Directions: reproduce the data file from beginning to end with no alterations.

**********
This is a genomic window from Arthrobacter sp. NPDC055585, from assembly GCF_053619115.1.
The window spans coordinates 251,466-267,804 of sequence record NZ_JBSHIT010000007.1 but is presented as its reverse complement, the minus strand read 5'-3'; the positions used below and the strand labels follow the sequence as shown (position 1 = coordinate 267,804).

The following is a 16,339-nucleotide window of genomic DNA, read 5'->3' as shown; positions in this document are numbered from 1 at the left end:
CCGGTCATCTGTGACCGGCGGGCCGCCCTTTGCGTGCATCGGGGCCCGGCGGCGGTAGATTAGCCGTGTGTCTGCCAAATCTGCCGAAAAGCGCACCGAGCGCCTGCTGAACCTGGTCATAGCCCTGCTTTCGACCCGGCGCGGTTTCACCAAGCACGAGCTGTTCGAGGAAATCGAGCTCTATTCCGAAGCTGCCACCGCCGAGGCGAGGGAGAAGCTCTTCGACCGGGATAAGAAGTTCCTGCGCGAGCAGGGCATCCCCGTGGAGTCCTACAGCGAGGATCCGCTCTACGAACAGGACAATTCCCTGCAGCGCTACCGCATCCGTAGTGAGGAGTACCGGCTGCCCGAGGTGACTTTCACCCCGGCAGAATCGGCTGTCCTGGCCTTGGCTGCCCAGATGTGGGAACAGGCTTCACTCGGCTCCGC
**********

This is a genomic window from Arthrobacter sp. NPDC055585, from assembly GCF_053619115.1.
The window spans coordinates 251,466-267,804 of sequence record NZ_JBSHIT010000007.1 but is presented as its reverse complement, the minus strand read 5'-3'; the positions used below and the strand labels follow the sequence as shown (position 1 = coordinate 267,804).

The following is a 16,339-nucleotide window of genomic DNA, read 5'->3' as shown; positions in this document are numbered from 1 at the left end:
CCGGTCATCTGTGACCGGCGGGCCGCCCTTTGCGTGCATCGGGGCCCGGCGGCGGTAGATTAGCCGTGTGTCTGCCAAATCTGCCGAAAAGCGCACCGAGCGCCTGCTGAACCTGGTCATAGCCCTGCTTTCGACCCGGCGCGGTTTCACCAAGCACGAGCTGTTCGAGGAAATCGAGCTCTATTCCGAAGCTGCCACCGCCGAGGCGAGGGAGAAGCTCTTCGACCGGGATAAGAAGTTCCTGCGCGAGCAGGGCATCCCCGTGGAGTCCTACAGCGAGGATCCGCTCTACGAACAGGACAATTCCCTGCAGCGCTACCGCATCCGTAGTGAGGAGTACCGGCTGCCCGAGGTGACTTTCACCCCGGCAGAATCGGCTGTCCTGGCCTTGGCTGCCCAGATGTGGGAACAGGCTTCACTCGGCTCCGC